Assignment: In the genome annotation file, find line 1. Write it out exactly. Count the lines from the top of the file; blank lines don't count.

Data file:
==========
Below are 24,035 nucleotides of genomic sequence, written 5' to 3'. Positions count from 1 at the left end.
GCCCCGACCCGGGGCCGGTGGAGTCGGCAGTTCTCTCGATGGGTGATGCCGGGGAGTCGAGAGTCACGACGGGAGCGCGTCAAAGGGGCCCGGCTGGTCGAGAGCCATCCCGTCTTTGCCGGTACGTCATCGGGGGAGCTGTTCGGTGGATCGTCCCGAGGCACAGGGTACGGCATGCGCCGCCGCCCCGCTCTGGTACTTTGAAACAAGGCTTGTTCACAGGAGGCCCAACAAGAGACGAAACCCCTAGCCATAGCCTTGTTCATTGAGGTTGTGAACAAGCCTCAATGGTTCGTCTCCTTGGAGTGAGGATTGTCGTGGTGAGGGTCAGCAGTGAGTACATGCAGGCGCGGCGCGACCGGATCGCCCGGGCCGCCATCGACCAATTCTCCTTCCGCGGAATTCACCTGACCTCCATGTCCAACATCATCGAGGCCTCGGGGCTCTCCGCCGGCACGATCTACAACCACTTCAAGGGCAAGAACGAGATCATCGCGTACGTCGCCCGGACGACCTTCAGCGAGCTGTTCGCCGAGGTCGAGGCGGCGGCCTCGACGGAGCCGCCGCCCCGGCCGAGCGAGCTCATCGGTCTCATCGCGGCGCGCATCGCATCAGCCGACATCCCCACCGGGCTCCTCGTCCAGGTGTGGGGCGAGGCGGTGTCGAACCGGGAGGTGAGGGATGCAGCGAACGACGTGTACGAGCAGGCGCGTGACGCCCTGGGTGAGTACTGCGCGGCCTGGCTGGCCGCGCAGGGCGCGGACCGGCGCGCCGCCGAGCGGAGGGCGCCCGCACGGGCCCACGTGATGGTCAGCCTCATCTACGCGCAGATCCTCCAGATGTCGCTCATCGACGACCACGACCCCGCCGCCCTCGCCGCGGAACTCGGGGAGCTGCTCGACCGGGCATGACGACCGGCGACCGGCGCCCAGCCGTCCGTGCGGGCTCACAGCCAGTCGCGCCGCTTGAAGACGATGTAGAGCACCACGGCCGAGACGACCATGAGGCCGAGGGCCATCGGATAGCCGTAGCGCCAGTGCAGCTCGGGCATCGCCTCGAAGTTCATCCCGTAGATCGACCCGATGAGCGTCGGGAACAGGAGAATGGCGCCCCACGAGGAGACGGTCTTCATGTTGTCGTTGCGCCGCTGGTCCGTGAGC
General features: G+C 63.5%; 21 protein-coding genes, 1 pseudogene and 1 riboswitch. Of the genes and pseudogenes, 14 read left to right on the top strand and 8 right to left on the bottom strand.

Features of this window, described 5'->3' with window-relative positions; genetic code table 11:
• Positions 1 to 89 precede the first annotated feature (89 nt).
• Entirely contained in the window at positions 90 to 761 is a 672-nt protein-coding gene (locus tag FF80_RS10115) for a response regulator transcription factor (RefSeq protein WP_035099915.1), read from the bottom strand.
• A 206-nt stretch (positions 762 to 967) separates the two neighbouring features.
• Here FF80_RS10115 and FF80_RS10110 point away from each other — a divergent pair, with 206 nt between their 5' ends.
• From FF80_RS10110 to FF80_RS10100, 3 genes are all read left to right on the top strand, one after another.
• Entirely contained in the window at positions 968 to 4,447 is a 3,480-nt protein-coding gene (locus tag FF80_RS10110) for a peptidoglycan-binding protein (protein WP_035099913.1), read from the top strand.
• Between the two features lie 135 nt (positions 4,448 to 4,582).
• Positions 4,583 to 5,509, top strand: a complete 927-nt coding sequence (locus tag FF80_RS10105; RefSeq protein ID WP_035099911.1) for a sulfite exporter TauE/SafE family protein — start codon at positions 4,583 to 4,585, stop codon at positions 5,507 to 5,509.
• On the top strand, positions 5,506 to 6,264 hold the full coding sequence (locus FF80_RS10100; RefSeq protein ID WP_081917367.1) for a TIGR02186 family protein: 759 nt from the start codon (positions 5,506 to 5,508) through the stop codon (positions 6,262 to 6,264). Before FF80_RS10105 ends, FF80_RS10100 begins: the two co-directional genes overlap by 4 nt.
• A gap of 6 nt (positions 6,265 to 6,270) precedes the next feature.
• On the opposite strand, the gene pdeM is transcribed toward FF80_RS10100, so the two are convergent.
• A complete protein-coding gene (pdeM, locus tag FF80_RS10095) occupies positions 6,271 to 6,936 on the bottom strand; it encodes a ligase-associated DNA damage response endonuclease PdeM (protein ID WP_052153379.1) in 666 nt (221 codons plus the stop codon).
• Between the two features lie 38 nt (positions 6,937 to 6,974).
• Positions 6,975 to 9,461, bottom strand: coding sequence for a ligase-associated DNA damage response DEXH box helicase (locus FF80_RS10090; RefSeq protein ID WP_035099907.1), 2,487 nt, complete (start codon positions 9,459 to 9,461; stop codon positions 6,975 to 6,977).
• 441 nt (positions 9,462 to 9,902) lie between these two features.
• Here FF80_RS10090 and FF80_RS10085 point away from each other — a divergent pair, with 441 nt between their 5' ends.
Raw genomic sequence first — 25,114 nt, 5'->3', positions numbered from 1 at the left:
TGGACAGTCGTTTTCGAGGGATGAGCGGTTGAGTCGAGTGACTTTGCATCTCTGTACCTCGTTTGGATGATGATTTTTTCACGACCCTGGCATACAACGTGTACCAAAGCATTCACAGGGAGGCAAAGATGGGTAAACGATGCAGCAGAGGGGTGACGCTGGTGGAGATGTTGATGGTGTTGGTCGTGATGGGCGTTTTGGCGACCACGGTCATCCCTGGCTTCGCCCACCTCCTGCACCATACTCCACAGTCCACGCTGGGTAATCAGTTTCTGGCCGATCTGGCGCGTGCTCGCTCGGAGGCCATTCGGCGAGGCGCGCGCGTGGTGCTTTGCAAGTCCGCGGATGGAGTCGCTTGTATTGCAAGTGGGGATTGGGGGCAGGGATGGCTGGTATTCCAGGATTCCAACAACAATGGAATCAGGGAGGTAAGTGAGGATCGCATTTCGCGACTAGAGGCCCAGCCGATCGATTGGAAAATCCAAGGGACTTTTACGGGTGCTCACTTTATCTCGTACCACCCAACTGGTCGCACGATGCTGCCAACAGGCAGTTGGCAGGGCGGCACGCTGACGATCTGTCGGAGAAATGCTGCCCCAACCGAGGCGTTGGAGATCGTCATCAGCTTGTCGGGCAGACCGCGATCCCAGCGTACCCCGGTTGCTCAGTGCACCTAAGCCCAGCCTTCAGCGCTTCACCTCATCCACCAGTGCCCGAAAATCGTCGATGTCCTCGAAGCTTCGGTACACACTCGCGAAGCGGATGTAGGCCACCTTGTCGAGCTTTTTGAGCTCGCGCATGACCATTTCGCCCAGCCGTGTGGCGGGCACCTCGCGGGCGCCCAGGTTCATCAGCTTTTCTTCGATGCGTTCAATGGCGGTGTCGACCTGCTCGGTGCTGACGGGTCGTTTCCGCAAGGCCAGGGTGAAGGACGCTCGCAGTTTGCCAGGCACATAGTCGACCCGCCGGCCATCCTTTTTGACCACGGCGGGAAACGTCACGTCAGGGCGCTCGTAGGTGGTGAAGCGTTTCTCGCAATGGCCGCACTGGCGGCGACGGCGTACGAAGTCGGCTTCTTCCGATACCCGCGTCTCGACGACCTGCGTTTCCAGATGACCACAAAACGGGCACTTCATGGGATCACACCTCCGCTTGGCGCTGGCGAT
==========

Below are 24,035 nucleotides of genomic sequence, written 5' to 3'. Positions count from 1 at the left end.